Singapore: The Boom That Went Bust

The tiny island of Singapore, strategically situated midway between India and China, has long been a commercial center of Southeast Asia. It processes and exports rubber, tin, pepper and copra from Malaya and Borneo, imports machinery from Australia, Britain and the U.S. Its trade has made it a leading banking, warehousing and insurance city in Asia. When Singapore joined with neighboring Malaya, nearby Sarawak and North Borneo in 1963 to form the rich Federation of Malaysia its 1.8 million people prepared expectantly for a boom in business.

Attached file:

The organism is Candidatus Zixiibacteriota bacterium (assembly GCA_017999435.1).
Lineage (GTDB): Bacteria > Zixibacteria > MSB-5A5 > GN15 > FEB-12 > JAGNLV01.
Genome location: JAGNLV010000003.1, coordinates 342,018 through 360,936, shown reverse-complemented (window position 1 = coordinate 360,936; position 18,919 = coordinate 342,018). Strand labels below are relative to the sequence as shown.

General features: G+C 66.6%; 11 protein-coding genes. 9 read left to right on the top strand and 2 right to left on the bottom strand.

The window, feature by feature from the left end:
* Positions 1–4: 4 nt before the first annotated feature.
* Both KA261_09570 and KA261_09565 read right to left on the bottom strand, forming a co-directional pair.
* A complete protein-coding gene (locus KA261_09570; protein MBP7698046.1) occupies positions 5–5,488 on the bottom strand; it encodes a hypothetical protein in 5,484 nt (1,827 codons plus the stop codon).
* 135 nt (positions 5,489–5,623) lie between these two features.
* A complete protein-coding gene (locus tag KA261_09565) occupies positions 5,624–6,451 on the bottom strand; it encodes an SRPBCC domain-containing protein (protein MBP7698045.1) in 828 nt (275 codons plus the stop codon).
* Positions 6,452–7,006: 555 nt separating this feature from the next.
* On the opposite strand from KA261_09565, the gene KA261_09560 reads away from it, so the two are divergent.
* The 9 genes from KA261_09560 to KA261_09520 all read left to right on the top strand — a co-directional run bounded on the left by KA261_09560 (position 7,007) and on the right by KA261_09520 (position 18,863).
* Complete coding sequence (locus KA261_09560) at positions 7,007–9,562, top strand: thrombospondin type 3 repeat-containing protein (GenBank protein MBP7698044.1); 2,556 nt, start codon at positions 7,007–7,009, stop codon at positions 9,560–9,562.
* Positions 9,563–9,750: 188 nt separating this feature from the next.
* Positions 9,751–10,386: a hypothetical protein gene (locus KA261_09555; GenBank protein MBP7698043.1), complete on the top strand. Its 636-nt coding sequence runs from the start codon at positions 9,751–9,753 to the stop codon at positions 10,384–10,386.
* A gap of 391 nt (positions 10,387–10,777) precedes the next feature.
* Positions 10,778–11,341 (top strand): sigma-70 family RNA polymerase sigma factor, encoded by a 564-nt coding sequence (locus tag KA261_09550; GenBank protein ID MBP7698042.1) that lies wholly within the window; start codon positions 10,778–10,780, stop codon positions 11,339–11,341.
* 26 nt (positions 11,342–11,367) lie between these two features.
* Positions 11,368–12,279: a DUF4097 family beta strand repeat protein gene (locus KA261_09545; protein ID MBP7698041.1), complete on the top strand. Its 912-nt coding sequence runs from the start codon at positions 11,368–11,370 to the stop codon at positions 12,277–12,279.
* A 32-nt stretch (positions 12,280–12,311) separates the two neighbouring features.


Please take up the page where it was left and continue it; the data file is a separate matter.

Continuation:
The boom began all right—but...

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